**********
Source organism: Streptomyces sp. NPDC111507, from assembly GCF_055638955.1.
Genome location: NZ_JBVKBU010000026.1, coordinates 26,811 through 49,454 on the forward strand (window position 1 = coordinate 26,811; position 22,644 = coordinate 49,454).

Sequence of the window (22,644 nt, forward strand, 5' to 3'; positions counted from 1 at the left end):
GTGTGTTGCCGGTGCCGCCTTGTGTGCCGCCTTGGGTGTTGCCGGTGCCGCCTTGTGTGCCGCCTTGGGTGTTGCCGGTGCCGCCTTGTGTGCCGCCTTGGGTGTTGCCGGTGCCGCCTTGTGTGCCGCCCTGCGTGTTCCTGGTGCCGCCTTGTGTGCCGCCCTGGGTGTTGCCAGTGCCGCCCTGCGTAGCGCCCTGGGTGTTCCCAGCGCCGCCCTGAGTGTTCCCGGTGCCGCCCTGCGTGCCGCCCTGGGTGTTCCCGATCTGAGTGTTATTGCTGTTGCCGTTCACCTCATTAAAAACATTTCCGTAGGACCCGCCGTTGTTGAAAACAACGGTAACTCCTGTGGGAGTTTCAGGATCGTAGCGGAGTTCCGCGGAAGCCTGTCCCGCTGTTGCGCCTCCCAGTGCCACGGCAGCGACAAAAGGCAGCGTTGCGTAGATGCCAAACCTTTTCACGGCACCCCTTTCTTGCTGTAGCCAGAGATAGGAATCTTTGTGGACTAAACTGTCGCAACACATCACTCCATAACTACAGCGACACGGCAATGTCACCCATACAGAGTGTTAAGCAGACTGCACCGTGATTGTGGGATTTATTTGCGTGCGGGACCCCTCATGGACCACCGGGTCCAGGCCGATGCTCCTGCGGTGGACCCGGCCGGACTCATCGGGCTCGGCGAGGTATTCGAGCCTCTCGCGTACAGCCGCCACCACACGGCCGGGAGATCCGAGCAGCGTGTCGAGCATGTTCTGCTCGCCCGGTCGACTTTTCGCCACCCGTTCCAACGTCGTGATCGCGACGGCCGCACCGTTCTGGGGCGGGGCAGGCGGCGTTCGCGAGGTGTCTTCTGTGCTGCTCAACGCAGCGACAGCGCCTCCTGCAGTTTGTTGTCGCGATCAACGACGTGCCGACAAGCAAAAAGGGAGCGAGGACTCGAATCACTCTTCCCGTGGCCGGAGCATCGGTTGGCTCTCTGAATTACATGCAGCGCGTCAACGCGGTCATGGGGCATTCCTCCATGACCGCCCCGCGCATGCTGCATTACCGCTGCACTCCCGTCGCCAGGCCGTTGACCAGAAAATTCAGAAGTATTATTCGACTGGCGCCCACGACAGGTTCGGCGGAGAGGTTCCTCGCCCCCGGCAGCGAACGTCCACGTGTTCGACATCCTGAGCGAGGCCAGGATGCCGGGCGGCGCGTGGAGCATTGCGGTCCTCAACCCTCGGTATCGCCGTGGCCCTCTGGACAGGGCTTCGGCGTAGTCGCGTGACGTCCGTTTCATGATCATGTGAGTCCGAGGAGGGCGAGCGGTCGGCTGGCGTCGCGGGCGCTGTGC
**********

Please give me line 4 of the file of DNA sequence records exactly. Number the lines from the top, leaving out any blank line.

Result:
GTGTGTTGCCGGTGCCGCCTTGTGTGCCGCCTTGGGTGTTGCCGGTGCCGCCTTGTGTGCCGCCTTGGGTGTTGCCGGTGCCGCCTTGTGTGCCGCCTTGGGTGTTGCCGGTGCCGCCTTGTGTGCCGCCCTGCGTGTTCCTGGTGCCGCCTTGTGTGCCGCCCTGGGTGTTGCCAGTGCCGCCCTGCGTAGCGCCCTGGGTGTTCCCAGCGCCGCCCTGAGTGTTCCCGGTGCCGCCCTGCGTGCCGCCCTGGGTGTTCCCGATCTGAGTGTTATTGCTGTTGCCGTTCACCTCATTAAAAACATTTCCGTAGGACCCGCCGTTGTTGAAAACAACGGTAACTCCTGTGGGAGTTTCAGGATCGTAGCGGAGTTCCGCGGAAGCCTGTCCCGCTGTTGCGCCTCCCAGTGCCACGGCAGCGACAAAAGGCAGCGTTGCGTAGATGCCAAACCTTTTCACGGCACCCCTTTCTTGCTGTAGCCAGAGATAGGAATCTTTGTGGACTAAACTGTCGCAACACATCACTCCATAACTACAGCGACACGGCAATGTCACCCATACAGAGTGTTAAGCAGACTGCACCGTGATTGTGGGATTTATTTGCGTGCGGGACCCCTCATGGACCACCGGGTCCAGGCCGATGCTCCTGCGGTGGACCCGGCCGGACTCATCGGGCTCGGCGAGGTATTCGAGCCTCTCGCGTACAGCCGCCACCACACGGCCGGGAGATCCGAGCAGCGTGTCGAGCATGTTCTGCTCGCCCGGTCGACTTTTCGCCACCCGTTCCAACGTCGTGATCGCGACGGCCGCACCGTTCTGGGGCGGGGCAGGCGGCGTTCGCGAGGTGTCTTCTGTGCTGCTCAACGCAGCGACAGCGCCTCCTGCAGTTTGTTGTCGCGATCAACGACGTGCCGACAAGCAAAAAGGGAGCGAGGACTCGAATCACTCTTCCCGTGGCCGGAGCATCGGTTGGCTCTCTGAATTACATGCAGCGCGTCAACGCGGTCATGGGGCATTCCTCCATGACCGCCCCGCGCATGCTGCATTACCGCTGCACTCCCGTCGCCAGGCCGTTGACCAGAAAATTCAGAAGTATTATTCGACTGGCGCCCACGACAGGTTCGGCGGAGAGGTTCCTCGCCCCCGGCAGCGAACGTCCACGTGTTCGACATCCTGAGCGAGGCCAGGATGCCGGGCGGCGCGTGGAGCATTGCGGTCCTCAACCCTCGGTATCGCCGTGGCCCTCTGGACAGGGCTTCGGCGTAGTCGCGTGACGTCCGTTTCATGATCATGTGAGTCCGAGGAGGGCGAGCGGTCGGCTGGCGTCGCGGGCGCTGTGC